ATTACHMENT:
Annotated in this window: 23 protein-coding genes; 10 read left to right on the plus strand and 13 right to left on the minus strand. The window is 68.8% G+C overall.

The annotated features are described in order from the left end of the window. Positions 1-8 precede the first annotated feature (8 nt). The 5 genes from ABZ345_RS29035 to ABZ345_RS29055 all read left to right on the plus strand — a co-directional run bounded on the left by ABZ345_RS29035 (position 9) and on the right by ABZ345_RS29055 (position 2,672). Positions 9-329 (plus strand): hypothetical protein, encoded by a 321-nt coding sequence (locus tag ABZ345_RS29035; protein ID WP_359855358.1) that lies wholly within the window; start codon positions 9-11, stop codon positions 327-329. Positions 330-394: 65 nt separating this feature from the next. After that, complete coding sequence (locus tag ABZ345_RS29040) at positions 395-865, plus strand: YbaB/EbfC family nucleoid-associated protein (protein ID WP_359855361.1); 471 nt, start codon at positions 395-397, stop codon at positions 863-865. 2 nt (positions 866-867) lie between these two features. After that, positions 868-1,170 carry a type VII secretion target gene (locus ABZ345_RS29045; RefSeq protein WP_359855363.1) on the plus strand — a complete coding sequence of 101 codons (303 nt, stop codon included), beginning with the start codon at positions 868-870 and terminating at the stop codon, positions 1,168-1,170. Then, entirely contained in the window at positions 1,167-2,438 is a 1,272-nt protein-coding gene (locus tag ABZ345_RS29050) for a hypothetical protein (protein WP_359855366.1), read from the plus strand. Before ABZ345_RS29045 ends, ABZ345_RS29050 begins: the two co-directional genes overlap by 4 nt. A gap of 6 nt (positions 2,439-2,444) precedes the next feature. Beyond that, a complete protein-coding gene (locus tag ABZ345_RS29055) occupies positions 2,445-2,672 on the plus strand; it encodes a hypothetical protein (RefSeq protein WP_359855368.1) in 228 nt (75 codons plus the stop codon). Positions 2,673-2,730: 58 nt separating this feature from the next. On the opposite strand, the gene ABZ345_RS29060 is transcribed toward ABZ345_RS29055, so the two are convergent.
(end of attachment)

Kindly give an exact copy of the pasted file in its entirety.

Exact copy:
Annotated in this window: 23 protein-coding genes; 10 read left to right on the plus strand and 13 right to left on the minus strand. The window is 68.8% G+C overall.

The annotated features are described in order from the left end of the window. Positions 1-8 precede the first annotated feature (8 nt). The 5 genes from ABZ345_RS29035 to ABZ345_RS29055 all read left to right on the plus strand — a co-directional run bounded on the left by ABZ345_RS29035 (position 9) and on the right by ABZ345_RS29055 (position 2,672). Positions 9-329 (plus strand): hypothetical protein, encoded by a 321-nt coding sequence (locus tag ABZ345_RS29035; protein ID WP_359855358.1) that lies wholly within the window; start codon positions 9-11, stop codon positions 327-329. Positions 330-394: 65 nt separating this feature from the next. After that, complete coding sequence (locus tag ABZ345_RS29040) at positions 395-865, plus strand: YbaB/EbfC family nucleoid-associated protein (protein ID WP_359855361.1); 471 nt, start codon at positions 395-397, stop codon at positions 863-865. 2 nt (positions 866-867) lie between these two features. After that, positions 868-1,170 carry a type VII secretion target gene (locus ABZ345_RS29045; RefSeq protein WP_359855363.1) on the plus strand — a complete coding sequence of 101 codons (303 nt, stop codon included), beginning with the start codon at positions 868-870 and terminating at the stop codon, positions 1,168-1,170. Then, entirely contained in the window at positions 1,167-2,438 is a 1,272-nt protein-coding gene (locus tag ABZ345_RS29050) for a hypothetical protein (protein WP_359855366.1), read from the plus strand. Before ABZ345_RS29045 ends, ABZ345_RS29050 begins: the two co-directional genes overlap by 4 nt. A gap of 6 nt (positions 2,439-2,444) precedes the next feature. Beyond that, a complete protein-coding gene (locus tag ABZ345_RS29055) occupies positions 2,445-2,672 on the plus strand; it encodes a hypothetical protein (RefSeq protein WP_359855368.1) in 228 nt (75 codons plus the stop codon). Positions 2,673-2,730: 58 nt separating this feature from the next. On the opposite strand, the gene ABZ345_RS29060 is transcribed toward ABZ345_RS29055, so the two are convergent.